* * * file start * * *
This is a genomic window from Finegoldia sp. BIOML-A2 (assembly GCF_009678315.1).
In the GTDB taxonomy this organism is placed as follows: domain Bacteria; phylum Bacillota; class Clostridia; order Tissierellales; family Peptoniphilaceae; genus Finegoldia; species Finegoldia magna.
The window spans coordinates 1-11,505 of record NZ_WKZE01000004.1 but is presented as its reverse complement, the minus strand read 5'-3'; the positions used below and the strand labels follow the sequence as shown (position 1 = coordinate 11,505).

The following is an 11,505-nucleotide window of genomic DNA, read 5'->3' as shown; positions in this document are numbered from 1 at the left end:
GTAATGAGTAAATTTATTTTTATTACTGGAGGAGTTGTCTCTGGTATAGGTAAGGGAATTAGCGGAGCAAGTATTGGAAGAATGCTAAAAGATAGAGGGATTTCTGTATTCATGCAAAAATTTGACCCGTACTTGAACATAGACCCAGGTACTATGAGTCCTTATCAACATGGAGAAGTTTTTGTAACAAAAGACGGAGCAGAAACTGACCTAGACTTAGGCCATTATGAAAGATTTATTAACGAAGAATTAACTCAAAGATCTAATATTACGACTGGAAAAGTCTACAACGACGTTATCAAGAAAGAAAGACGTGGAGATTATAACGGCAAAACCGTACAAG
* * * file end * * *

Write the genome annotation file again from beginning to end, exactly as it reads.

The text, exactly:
This is a genomic window from Finegoldia sp. BIOML-A2 (assembly GCF_009678315.1).
In the GTDB taxonomy this organism is placed as follows: domain Bacteria; phylum Bacillota; class Clostridia; order Tissierellales; family Peptoniphilaceae; genus Finegoldia; species Finegoldia magna.
The window spans coordinates 1-11,505 of record NZ_WKZE01000004.1 but is presented as its reverse complement, the minus strand read 5'-3'; the positions used below and the strand labels follow the sequence as shown (position 1 = coordinate 11,505).

The following is an 11,505-nucleotide window of genomic DNA, read 5'->3' as shown; positions in this document are numbered from 1 at the left end:
GTAATGAGTAAATTTATTTTTATTACTGGAGGAGTTGTCTCTGGTATAGGTAAGGGAATTAGCGGAGCAAGTATTGGAAGAATGCTAAAAGATAGAGGGATTTCTGTATTCATGCAAAAATTTGACCCGTACTTGAACATAGACCCAGGTACTATGAGTCCTTATCAACATGGAGAAGTTTTTGTAACAAAAGACGGAGCAGAAACTGACCTAGACTTAGGCCATTATGAAAGATTTATTAACGAAGAATTAACTCAAAGATCTAATATTACGACTGGAAAAGTCTACAACGACGTTATCAAGAAAGAAAGACGTGGAGATTATAACGGCAAAACCGTACAAG